State v. Gomez (2010)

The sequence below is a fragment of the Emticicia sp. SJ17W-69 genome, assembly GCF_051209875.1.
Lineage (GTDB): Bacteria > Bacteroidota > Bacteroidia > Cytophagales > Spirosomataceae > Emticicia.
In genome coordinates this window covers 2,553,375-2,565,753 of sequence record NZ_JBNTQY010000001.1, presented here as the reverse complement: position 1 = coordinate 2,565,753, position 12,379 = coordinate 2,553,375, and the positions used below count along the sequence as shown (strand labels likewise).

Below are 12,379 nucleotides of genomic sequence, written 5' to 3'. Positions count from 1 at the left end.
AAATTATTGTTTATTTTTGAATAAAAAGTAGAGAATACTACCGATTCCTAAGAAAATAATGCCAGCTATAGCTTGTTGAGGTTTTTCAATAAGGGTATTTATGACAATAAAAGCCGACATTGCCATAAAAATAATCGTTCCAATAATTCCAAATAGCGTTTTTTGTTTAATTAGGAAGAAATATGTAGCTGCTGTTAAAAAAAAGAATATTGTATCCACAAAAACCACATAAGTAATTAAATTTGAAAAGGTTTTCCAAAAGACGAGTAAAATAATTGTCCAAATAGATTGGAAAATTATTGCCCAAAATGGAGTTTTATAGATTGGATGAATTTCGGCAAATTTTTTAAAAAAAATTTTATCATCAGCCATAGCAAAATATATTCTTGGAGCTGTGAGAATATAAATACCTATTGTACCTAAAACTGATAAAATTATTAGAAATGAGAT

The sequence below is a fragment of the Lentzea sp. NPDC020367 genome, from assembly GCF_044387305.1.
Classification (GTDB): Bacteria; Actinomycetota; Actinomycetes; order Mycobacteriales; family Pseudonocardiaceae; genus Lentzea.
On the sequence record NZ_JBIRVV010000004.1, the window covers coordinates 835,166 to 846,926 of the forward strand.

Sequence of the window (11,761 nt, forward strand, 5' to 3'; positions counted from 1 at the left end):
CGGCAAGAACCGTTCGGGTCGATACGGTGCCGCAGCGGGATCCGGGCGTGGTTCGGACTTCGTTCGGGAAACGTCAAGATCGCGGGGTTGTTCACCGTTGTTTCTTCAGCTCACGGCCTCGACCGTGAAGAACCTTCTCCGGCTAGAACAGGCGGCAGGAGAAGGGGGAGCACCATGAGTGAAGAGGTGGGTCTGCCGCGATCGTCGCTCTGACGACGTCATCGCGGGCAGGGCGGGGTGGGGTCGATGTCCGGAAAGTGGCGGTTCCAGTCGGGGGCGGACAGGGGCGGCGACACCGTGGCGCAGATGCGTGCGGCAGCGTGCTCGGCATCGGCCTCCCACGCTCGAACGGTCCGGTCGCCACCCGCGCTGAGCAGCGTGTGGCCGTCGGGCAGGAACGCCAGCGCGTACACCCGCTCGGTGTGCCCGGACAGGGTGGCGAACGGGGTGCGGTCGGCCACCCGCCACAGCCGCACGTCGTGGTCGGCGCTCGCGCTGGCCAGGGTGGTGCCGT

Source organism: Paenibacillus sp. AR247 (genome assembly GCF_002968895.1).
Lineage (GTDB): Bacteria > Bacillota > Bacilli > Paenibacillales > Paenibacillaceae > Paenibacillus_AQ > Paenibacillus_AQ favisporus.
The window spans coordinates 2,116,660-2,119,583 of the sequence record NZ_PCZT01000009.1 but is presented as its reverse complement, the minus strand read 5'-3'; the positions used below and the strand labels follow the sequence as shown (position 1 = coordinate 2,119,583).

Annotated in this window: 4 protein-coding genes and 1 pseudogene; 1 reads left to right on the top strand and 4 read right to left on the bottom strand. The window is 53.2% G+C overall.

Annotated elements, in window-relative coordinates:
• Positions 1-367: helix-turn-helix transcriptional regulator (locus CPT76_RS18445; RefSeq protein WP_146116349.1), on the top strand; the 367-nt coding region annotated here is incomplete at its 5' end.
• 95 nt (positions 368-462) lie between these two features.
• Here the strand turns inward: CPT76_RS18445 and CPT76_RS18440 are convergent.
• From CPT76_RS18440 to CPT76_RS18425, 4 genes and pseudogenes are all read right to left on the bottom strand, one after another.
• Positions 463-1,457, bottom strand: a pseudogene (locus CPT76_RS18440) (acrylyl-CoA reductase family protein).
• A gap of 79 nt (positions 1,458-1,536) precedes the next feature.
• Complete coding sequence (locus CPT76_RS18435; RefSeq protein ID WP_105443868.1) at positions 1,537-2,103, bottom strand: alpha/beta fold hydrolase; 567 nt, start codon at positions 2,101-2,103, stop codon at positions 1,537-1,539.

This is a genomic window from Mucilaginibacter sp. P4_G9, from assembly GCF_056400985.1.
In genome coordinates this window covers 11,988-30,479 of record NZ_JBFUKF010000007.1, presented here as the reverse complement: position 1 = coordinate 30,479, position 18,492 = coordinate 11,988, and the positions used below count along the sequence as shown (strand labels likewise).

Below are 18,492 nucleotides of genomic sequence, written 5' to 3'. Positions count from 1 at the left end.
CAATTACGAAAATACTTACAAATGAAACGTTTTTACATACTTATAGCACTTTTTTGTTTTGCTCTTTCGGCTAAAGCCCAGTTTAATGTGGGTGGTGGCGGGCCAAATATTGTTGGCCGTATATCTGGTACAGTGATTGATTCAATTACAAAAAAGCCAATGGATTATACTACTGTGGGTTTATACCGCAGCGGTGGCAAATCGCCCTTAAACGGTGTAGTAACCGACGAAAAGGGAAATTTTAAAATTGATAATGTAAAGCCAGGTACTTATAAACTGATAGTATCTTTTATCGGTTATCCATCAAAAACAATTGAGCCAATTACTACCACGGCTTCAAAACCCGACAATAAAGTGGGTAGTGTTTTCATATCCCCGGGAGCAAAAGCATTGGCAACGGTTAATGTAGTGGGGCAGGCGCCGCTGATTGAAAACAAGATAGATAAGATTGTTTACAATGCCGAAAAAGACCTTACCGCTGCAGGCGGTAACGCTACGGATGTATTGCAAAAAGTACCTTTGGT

In State v. Gomez, 226 Ariz. 165, 244 P.3d 1163 (2010), the state introduced DNA evidence derived by nearly the same "'assembly line'" process used by Sorenson Forensics through the testimony of a senior forensic analyst and supervisor. 226 Ariz. 165,3-4, 244 P.3d at 1164. Although that analyst "had not witnessed all of the steps in the process," she "had checked the technicians' records for any deviations from the laboratory's protocols, . . . performed the initial evidence screening and DNA extraction on most of the items," and "personally performed the final step in the process, interpretation and comparison" of "the DNA profiles generated in the laboratory." Id.3-4 & n.1. The court noted the final step that the testifying analyst had completed "was the only step involving human analysis." Id.4. The analyst in Gomez testified "about the laboratory's operating procedures, standards, and safeguards," the chain of custody, and "that several profiles derived from the evidence at the crime scene 'matched' the profile obtained from Gomez's blood sample." Id.4-5. Gomez argued that "the analyst's testimony about the DNA profiles was hearsay because she was not involved in generating those profiles." Id.11. The court, relying on Melendez-Diaz, began by noting that "the Confrontation Clause does not require that every person in the chain of custody be available for cross-examination." Id.14. Rather, "the Sixth Amendment requires only that those who do testify about the chain of custody be available for cross-examination." Id. The court ultimately held that, even assuming the DNA profiles were hearsay and that the analyst's testimony was the functional equivalent of entering the DNA profiles into evidence, the testimony did not violate the Confrontation Clause because "the analyst was able to review that work, testify from her own knowledge as to the procedures used, and answer questions during cross-examination about the accuracy of the results." Id.12-13, 21. The technicians, on the other hand, "at most could have testified about the mechanical steps they took to process the DNA samples." Id. The court then concluded the analyst's expert testimony that the DNA profiles "matched" similarly did not violate the Confrontation Clause because the analyst did not "'act as a conduit for another non-testifying expert's opinion'" and instead "formed her own opinions, based on a type of data normally relied upon by experts in her field." Id.5, 22-23, quoting State v. Snelling, 225 Ariz. 182,19, 236 P.3d 409, 414 (2010). Additionally, the analyst "was subject to cross-examination about her independent conclusion that several of the DNA profiles came from the same person." Id.24.